June 25, 2003
Railway authorities today said that the site of the landslide near Rajapur station on the Karwar-Ratnagiri sector of Konkan Railway — that took 51 lives — was the ‘‘least suspect spot’’.
Talking to media from the accident site, Regional Railway Manager (Ratnagiri zone) D.R. Shyamsunder said: ‘‘Since Konkan Railway does witness several landslides at various places such as Chiplun and Diwankoli specially in the rains, we have a special post for a geologist under the designation of Deputy Chief. Under him is an inspection team called the ‘Boulder Gang’ which regularly inspects all landslide prone areas in the Konkan sector.’’
This orphan girl now
SINDHUDURG: NO BODY knows the real name of this two-year-old girl admitted to Sindhudurg district hospital after the train accident. Police constable Nikhita B. Yedwe calls her ‘‘Sonu’’ and the child in turn calls her ‘‘Mummy’’.
However, he added that the latest accident spot was not supposed to be all that vulnerable, as compared to other parts where also hills have been cut for the tracks.
The Boulder Gang reportedly periodically inspects the lines passing between hills and strong netting is also laid to cover certain sections of the hills which may obstruct rail lines during a landslide or a mudslide in the rains.
Interestingly, no netting was provided on the latest accident spot, where a huge basalt boulder slid onto the tracks, causing the train to derail on Sunday. The reasons cited for the accident is that torrential rains had further loosened the soft red coloured earth, forcing the basalt boulder to fall on the track. ‘‘We do plan to have more nets around certain hills to protect the tracks from landslides,’’ said Shyamsunder.
However, sources indicated that landslides in Ratnagiri (Maharashtra) and Canacona (Goa) cause frequent suspension of railway lines, so even though the route is designed for a speed of 160 km per hour, trains cannot cross the speed limit of 80 km per hour while the speed is further reduced to 50 km per hour at every major tunnel.
Techno savvy Konkan rly skipped patrol
New Delhi, June 24: In its preoccupation with getting sky buses for Goa, an Anti-Collision Device (ACD) for the railways and its experiments with bullet trains — the Konkan Railway Corporation (KRC) apparently forgot monsoon patrolling and running checks on the tracks.
Boasting of its state-of-the-art-technology, the KRC neglected train operations — its primary task, according to sources in the Railway Board. The KRC lost its focus and was trying to earn some revenue from other sources.
Site area considered ‘stable stretch’: Nitish
New Delhi: Railway Minister Nitish Kumar on Tuesday said the area near Monday’s accident site in the Konkan Railway was considered a ‘‘stable stretch’’ and no netting of the steep slope had been done by authorities. ‘‘According to Konkan Railways it was a stable stretch which was not prone to landslides…..And no netting had been done,’’ he told NDTV 24X7. In fact, he said, a little distance from the accident site, the Railways had taken all precautions for loose boulders. At least 51 persons were killed in one of the worst-ever accidents on the Konkan railway network involving Karwar-Mumbai Central Holiday Special. The Konkan Railway by this evening had paid an ex-gratia amount of over Rs 4.30 lakh to the victims, a Railway spokesperson said adding that this is besides the compensation the Railway Ministry would disburse. —Agencies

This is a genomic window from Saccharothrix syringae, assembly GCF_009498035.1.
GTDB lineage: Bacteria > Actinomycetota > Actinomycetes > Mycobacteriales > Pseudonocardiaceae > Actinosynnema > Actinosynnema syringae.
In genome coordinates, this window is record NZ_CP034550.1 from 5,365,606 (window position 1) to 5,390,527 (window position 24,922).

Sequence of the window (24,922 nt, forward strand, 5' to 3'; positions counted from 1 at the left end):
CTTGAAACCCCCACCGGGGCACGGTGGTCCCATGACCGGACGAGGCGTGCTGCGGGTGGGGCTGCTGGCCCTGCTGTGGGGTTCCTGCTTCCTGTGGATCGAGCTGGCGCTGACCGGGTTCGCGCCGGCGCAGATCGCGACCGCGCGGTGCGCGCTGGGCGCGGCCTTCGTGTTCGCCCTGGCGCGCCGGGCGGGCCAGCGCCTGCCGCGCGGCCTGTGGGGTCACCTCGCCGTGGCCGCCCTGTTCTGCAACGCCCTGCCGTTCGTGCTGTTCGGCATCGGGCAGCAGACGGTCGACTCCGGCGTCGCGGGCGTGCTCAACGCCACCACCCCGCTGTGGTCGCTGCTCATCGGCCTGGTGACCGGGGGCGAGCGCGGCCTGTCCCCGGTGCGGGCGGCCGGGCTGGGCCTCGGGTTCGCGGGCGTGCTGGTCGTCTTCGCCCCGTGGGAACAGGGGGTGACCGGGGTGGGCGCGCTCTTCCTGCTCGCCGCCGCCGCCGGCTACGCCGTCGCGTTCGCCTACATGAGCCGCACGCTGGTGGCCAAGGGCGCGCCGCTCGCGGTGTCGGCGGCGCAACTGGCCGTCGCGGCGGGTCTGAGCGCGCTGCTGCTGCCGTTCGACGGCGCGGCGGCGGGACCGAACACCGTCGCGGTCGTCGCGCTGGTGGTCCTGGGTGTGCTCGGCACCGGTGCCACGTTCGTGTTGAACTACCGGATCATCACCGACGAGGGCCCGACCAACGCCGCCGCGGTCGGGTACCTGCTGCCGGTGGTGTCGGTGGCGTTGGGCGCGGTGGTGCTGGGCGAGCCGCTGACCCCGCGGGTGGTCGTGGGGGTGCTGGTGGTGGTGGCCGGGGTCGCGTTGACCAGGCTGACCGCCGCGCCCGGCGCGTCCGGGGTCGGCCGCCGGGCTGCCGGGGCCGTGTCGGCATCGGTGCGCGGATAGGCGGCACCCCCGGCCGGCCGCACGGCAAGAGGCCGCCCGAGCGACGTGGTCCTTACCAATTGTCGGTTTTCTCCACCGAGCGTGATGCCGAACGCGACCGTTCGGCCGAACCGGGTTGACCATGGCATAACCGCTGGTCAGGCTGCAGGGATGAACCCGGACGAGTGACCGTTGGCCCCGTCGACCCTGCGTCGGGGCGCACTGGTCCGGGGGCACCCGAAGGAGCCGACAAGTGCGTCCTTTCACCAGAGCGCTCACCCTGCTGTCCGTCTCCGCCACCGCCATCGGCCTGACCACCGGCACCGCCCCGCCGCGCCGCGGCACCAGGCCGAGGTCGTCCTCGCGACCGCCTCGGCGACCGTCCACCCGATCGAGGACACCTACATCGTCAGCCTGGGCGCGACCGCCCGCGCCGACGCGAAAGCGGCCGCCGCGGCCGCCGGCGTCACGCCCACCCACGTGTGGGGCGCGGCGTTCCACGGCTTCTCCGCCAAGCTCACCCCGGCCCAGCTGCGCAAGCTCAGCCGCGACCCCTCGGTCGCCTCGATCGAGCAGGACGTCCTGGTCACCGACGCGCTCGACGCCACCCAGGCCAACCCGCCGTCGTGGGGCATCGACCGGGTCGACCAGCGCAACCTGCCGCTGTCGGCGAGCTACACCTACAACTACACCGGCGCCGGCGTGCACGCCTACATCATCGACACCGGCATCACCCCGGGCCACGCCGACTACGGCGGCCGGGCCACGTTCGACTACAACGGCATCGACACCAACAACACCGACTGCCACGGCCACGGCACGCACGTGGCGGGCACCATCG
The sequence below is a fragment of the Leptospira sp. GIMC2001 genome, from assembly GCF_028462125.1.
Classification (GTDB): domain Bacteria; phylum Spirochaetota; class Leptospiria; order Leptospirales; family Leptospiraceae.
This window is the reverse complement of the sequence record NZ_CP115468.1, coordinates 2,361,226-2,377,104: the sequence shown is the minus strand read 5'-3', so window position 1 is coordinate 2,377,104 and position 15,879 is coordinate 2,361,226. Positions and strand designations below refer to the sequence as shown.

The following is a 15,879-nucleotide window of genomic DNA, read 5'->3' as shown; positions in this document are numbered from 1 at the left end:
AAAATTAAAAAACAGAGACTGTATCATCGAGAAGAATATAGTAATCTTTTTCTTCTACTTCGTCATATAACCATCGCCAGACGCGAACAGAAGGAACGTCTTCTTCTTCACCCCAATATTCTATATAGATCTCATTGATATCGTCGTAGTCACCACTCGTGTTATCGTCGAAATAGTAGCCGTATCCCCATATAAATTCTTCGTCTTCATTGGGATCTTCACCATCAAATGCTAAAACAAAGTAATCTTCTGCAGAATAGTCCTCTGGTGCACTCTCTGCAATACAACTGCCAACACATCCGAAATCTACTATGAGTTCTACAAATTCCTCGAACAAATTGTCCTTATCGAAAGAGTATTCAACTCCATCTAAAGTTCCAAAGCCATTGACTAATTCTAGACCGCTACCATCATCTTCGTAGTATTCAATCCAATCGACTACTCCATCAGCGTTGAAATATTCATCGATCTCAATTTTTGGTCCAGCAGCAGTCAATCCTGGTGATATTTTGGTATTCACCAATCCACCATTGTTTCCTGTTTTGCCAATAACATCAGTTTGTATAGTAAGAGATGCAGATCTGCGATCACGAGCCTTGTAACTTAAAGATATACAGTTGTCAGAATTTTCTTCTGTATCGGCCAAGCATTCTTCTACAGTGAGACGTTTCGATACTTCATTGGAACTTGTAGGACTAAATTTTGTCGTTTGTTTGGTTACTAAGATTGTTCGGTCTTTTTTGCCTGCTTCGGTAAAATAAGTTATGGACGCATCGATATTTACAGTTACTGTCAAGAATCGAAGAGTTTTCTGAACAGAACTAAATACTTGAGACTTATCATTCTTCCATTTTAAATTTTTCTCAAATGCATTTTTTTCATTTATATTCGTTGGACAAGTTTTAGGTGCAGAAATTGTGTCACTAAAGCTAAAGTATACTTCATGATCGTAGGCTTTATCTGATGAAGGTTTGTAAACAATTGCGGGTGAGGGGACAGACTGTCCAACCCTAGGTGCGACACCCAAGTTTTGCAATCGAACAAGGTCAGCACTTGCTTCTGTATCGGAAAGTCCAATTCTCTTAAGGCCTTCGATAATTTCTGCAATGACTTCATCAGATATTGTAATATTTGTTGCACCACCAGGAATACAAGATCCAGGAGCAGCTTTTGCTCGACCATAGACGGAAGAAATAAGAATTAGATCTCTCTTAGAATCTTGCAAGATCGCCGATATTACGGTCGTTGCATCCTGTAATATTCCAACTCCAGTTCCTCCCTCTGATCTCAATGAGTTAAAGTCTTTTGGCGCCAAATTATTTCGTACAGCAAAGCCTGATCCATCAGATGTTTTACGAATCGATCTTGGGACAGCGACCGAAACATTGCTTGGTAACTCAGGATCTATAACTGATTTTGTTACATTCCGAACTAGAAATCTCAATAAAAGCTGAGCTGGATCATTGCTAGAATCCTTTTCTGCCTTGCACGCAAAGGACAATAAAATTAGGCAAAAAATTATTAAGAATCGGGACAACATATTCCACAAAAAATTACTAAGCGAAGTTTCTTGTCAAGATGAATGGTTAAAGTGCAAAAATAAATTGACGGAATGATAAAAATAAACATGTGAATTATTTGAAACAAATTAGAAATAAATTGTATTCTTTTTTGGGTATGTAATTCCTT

‘‘The KRC got more involved in finding answers to the urban transport problem. It promised Goa Sky Bus system after it was rejected by Mumbai. It also claimed credit for inventing Kavach, an anti-collision device, presently being tested on Northern Railway. But they had trains to run and tracks to maintain,’’ said a senior railway official.
According to sources, it was a perfect case of misplaced confidence for KRC since the railways had been projecting it as their showpiece. ‘‘The Railway Ministry too had been pampering it, subsidising them for their losses. Now even this fig leaf has gone for the railways,’’ the official said. However, the maintenance was still the responsibility of KRC.
‘‘Rules for monsoon patrolling are very stringent, more so in areas prone to heavy rainfall, landslides and shifting of land. As per information received so far, the KRC had failed to carry out the patrolling,’’ an official in Safety Directorate said.
The Corporation had also become lax in conducting Ultrasound Flaw Detection Test (USFD) of the track, thinking that the track was new and did not require regular checks. The fact that there is not much traffic on this line to put pressure on the tracks, contributed to the false sense of security, railway officials said.
Moreover, Railway Board had also received some complaints about lack of proper infrastructure for the increase in holiday traffic. Sources said that Railway Minister Nitish Kumar had asked KRC Managing Director B. Rajaram for an explanation.
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